Improving the Lives of People with Sickle Cell Disease
Sickle cell disease (SCD) is the most common inherited blood disorder in the United States. According to the Centers for Disease Control and Prevention (CDC), SCD can lead to strokes, organ damage, joint and bone problems and other severe health consequences. The complications of SCD may begin around five or six months of age and continue over a person's lifetime.
Over the past 30 years, treatments for SCD and its complications have improved average life expectancy, but these treatments can be costly and invasive. Additionally, healthcare needs and access to care may change over the course of a patient's life.
To provide the latest public health update on what we know about SCD, and how far we have come with understanding this disease, CDC hosted a Public Health Grand Rounds session last week. Mary Hulihan, Dr.P.H., a CDC health scientist who works on a CDC Foundation effort with CDC called the Sickle Cell Data Collection program, presented during this session. In her presentation, Dr. Hulihan said that experts estimate that this disease affects approximately 100,000 people in the U.S. alone. However, she emphasized that there are no national registries to track this information and the exact number is unknown. This is where the SCDC program provides real impact.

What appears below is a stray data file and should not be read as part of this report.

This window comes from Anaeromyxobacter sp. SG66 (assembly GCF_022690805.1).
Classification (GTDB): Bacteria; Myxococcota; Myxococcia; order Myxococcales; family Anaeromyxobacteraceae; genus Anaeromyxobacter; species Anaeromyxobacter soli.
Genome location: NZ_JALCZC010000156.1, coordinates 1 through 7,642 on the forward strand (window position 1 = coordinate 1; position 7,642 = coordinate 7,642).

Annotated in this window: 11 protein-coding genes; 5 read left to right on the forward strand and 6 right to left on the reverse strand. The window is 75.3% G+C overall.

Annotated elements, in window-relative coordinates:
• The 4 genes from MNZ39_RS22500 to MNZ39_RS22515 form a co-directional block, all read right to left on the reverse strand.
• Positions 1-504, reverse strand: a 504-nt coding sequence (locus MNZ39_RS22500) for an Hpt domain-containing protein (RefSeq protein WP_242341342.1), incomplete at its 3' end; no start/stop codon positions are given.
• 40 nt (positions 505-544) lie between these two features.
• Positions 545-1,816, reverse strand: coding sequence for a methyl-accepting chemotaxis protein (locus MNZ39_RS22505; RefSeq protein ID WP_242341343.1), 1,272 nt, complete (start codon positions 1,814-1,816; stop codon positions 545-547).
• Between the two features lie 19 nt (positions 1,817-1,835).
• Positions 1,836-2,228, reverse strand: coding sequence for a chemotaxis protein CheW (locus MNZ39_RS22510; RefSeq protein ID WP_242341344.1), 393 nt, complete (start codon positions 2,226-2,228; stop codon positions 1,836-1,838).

The Sickle Cell Data Collection program collects health information about people with SCD to study long-term trends in diagnosis, treatment and healthcare access for people with SCD in the U.S. The program will help inform policy and healthcare standards that improve and extend the lives of people with SCD. For this effort, the CDC Foundation is partnering with CDC’s Division of Blood Disorders, the California Rare Disease Surveillance Program, the Georgia Health Policy Center, Pfizer Inc., Biogen and Global Blood Therapeutics.
It was exciting to hear about the potential of our Sickle Cell Data Collection program to improve the lives of people living with SCD. You can view Dr. Hulihan’s full presentation on CDC’s website.
It’s important to note how far we have come with understanding SCD in just a few decades and how many challenges still remain. Through partnerships like the Sickle Cell Data Collection program, we can identify critical gaps and better understand how to improve the lives of people with SCD.